"Roman Candle" turns 20: Secrets of Elliott Smith's accidental masterpiece (slideshow)
Elliott and the friends with whom he recorded in middle school in Texas (photo courtesy of Dan Pickering)
The best actress field at this year’s Academy Awards feels a bit like an international delegation of the English-speaking world’s top stars, or a dream team assembled for an acting Olympiad. Judi Dench (“Philomena”), Meryl Streep (“August: Osage County”), Cate Blanchett (“Blue Jasmine”) and Sandra Bullock (“Gravity”) have between them six Oscars, and semi-surprise fifth nominee Amy Adams (“American Hustle”) has four previous nominations. Things might have gone differently, but not that differently: widely predicted fifth nominee Emma Thompson (“Saving Mr. Banks”) has two Oscars on her mantel.
What’s particularly striking about this field is not merely the nominees’ vast experience of acceptance speeches but their ages. Amy Adams, the youngest nominee, is 39; Blanchett is 44; Bullock is 49; Streep is 64; Dench is 79, and would be the second-oldest winner ever (after Jessica Tandy as Miss Daisy), were she to win.
The field is a vindication for the much-discussed Hollywood Reporter piece from 2013 that argued older actresses dominate their field; and, indeed, the success of Streep and Bullock’s entire recent filmographies (from “The Devil Wears Prada” to “Julie and Julia” and from “The Blind Side” to “The Heat”) as well as “Philomena’s” surprisingly strong take argue in favor of the audience’s desire to see all different sorts of people on-screen.
But is Hollywood doing enough to nurture a new generation of stars? This year’s five best actress nominees were drawn from what was widely perceived as a field of six — not one of whom was under 35 or, more interestingly, a neophyte. (Two younger actresses who had been long-shot possibilities had come from outside mainstream Hollywood, either from the world of small indie films, like Brie Larson in “Short Term 12,” or from foreign-language film, as with Adèle Exarchopoulos in “Blue Is the Warmest Color.”)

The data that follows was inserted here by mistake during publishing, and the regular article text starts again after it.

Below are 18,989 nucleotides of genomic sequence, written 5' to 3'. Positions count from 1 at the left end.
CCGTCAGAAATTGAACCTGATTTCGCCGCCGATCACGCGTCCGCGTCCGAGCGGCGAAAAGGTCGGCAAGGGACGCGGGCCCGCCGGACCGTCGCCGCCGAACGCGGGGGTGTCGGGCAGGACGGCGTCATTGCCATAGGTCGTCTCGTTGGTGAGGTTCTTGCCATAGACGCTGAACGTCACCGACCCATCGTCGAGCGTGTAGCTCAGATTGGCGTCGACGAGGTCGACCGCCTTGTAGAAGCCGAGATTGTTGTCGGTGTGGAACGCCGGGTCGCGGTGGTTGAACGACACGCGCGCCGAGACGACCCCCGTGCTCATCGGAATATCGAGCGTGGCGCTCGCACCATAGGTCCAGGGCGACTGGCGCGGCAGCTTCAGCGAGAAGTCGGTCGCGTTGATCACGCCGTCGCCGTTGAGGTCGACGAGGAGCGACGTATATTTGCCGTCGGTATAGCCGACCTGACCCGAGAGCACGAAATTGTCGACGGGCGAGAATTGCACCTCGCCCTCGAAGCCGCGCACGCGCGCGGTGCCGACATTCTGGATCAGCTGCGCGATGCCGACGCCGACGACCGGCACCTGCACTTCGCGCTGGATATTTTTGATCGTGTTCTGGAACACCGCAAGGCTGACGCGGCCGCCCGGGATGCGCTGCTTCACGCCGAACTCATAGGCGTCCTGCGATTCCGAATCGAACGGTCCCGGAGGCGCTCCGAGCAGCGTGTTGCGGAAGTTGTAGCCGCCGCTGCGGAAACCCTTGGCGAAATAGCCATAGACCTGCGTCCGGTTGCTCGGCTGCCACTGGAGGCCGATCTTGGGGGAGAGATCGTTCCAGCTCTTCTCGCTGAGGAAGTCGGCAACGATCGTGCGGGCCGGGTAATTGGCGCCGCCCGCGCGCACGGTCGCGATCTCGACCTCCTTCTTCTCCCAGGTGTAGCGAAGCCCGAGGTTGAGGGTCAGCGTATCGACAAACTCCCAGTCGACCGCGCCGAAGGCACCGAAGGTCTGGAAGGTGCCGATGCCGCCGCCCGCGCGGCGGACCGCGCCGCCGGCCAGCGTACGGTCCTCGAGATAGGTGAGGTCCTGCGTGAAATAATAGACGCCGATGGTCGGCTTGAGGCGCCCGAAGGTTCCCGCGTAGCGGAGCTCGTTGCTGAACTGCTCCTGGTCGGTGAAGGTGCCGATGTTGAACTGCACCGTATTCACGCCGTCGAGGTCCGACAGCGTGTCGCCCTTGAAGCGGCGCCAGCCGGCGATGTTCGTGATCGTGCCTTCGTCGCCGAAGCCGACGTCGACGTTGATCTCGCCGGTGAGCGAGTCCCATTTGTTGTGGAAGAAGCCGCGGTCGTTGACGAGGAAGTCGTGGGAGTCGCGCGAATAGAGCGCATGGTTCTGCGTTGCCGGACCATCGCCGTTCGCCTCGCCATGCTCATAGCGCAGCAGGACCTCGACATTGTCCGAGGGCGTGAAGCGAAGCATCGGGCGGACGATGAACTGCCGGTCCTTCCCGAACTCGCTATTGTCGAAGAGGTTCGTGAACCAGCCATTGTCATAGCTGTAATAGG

It’s laudable that so many actresses past whatever a stereotypical studio executive might perceive as an “expiration date” have been met with success — but all are building on long careers that began when they were young women, when they were handed meaty or just plain fun roles. Hollywood’s problem with women has hardly changed over the years — zero of five best director nominees and two of 15 nominated screenwriters this year are women. But in the age of the superhero movie marketed to young boys, young actresses seem to get less to do than ever.
Jennifer Lawrence, last year’s best actress, is something of an exception: at 23 years old, she may well scoop up her second Oscar this year in the supporting actress field. And last year, she became the second-youngest best actress nominee ever, in a field that included one preteen and one octogenarian actress (Quvenzhané Wallis and Emmanuelle Riva).